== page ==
This book by Callie Grant is subtitled: God’s Plan for Early Childhood Christian Discipleship. The premise of this book is that the first five years of a child’s life is fundamental to their development. This is the time that parents should start meeting the spiritual needs of their children just as they would meet their physical and emotional needs. The following is a summary of the book’s content:

Chapter 1: First Impressions:

Your child was born to believe. You were made to teach.

Chapter 2: Little Think Tanks:

Your child has great capacity for faith. You will help shape it.

Chapter 3: Unique Journeys:

Your child has a one-of-a-kind path. You are a shepherd.

Chapter 4: Personal Ties:

Your child has a special relationship with God. You can honor it.

Chapter 5: Golden Moments:

Your child will ask you about God.

Each chapter is only a few pages long (the book is only 37 pages total). However, I found this book to have very valuable information. There are personal stories from the author, quotes from well known writers such as C.S. Lewis, and encouraging advice. I feel that this would be a perfect inspirational gift for a new parent.

This book is available for Kindle on Amazon. You can also sign up at GrahamBlanchard to receive an e-copy for free (as of the time of publishing this blog post).

The publishing company, GrahamBlanchard.com, has parent and teacher resources to help inspire young children to praise and have a relationship with God. There are also several other books available and a mom blog.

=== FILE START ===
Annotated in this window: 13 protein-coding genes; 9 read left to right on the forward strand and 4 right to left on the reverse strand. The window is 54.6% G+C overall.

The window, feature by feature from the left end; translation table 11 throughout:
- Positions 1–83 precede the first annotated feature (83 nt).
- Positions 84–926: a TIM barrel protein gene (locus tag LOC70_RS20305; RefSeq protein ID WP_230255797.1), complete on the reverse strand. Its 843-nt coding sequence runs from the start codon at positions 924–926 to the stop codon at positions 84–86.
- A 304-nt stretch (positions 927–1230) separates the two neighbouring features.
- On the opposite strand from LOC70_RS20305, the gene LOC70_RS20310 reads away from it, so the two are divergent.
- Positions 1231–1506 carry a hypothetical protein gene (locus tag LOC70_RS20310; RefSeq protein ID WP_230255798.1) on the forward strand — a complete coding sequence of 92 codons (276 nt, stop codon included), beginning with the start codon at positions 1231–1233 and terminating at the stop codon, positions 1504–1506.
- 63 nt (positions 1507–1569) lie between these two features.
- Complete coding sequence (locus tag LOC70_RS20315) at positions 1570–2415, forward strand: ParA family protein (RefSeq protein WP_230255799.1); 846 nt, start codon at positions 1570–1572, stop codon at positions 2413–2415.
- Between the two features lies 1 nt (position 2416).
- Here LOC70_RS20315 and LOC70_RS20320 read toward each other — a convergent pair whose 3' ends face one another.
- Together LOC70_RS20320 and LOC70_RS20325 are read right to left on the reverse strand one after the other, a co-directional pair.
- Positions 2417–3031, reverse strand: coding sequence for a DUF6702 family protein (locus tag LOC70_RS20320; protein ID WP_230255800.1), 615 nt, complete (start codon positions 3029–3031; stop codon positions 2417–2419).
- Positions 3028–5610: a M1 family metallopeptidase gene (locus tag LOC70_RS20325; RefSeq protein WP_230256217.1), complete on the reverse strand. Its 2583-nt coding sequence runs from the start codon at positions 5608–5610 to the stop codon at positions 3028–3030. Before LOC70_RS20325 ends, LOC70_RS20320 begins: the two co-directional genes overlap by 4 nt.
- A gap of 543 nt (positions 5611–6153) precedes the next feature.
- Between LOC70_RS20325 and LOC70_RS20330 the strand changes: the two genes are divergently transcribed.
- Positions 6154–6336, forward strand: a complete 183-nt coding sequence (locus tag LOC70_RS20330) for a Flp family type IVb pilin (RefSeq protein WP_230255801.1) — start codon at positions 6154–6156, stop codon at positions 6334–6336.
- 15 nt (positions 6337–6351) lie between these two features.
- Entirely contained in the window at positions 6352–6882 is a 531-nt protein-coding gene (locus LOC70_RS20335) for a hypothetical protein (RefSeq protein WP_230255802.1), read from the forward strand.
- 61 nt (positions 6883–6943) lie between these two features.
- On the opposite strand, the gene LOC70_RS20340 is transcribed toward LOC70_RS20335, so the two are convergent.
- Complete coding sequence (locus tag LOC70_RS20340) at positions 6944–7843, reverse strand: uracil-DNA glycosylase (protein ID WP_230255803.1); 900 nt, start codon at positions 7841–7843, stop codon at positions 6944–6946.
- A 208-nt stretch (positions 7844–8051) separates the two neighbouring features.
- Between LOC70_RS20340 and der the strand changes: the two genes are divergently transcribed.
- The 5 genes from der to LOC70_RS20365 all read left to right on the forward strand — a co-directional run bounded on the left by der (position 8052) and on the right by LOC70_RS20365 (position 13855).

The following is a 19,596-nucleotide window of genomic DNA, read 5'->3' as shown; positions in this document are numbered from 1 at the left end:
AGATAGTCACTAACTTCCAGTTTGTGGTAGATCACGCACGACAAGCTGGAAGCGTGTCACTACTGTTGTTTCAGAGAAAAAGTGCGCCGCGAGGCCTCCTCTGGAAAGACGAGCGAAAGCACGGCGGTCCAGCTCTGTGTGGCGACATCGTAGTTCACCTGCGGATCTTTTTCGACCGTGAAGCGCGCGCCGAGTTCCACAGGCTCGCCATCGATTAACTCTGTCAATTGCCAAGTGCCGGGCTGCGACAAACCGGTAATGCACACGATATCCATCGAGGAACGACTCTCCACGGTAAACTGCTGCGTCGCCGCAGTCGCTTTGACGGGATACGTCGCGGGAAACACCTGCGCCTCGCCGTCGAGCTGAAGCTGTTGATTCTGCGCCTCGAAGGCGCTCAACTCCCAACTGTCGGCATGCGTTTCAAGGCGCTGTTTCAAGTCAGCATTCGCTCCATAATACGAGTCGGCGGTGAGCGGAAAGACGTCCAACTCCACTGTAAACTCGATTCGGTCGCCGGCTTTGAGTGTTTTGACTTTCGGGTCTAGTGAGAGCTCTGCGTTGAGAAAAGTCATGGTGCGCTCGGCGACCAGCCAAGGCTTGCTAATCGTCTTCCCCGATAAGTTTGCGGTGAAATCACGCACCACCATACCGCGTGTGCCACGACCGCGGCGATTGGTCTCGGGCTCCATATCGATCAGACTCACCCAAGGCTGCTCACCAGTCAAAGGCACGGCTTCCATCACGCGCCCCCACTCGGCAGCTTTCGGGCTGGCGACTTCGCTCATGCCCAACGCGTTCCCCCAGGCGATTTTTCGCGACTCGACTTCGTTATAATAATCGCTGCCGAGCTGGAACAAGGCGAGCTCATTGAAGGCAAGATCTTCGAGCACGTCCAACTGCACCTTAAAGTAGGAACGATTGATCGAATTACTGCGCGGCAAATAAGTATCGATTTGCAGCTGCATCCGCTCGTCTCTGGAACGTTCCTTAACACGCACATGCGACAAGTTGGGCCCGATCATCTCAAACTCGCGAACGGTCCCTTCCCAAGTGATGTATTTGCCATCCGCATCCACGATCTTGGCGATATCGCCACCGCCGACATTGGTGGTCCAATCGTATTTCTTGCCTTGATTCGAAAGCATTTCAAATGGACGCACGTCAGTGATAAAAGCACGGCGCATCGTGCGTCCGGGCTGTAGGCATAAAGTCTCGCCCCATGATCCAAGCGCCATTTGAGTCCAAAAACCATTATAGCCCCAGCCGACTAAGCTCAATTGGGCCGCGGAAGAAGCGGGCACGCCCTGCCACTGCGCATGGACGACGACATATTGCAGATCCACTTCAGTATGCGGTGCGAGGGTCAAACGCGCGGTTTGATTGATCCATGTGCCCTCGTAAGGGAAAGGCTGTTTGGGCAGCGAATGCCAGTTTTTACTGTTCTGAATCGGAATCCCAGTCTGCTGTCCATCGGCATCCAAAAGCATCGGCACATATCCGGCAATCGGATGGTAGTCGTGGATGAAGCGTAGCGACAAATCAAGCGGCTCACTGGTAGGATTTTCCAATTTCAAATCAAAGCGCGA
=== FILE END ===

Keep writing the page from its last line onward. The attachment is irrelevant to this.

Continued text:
In accordance with the Federal Trade Commission I am required to disclose that GrahamBlanchard provided this e-book for free in exchange for my review. I was not required to write a positive review and the opinions I have expressed are my own.

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Jesus Helps Me- Free Book Giveaway!

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WINNER OF THE BOOK GIVEAWAY!

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This book by: Callie Grant and illustrated by: Missi Jay is a board book geared towards ages 0-5 years old. It is a part of Graham Blanchard’s Learn Absorb & Praise Collection; this book is and Learn book. This book focuses on John 12:44-77 NIV Bible verses. It is filled with vibrant colors and photos of birds. There are many “Did You Know” facts about the birds featured in the photos and the facts are tied in with the scripture and how to apply it. For example, starting with verse John 12:44 “Whoever believes in me…,”

“Baby swans are born knowing to stay close to their mother. They trust she will take care of them. Your are able to know God by staying close to Him. You start by believing in Him.”

There is a place on the first page for the child to write his/her name. On the last pages, there is a message for grownups and “What do you think?” questions for your child.

I really like the simplistic design of this book. It is thought provoking but easy enough for a young child to understand. They will be attracted to the colors and beautiful photography. It will also grow with your child from baby to toddler to child stages! I would recommend this book for anyone who wishes to start instilling the truths of God’s Word at an early age.

The publishing company, GrahamBlanchard.com, has parent and teacher resources to help inspire young children to praise and have a relationship with God. There are also several other books available and a mom blog.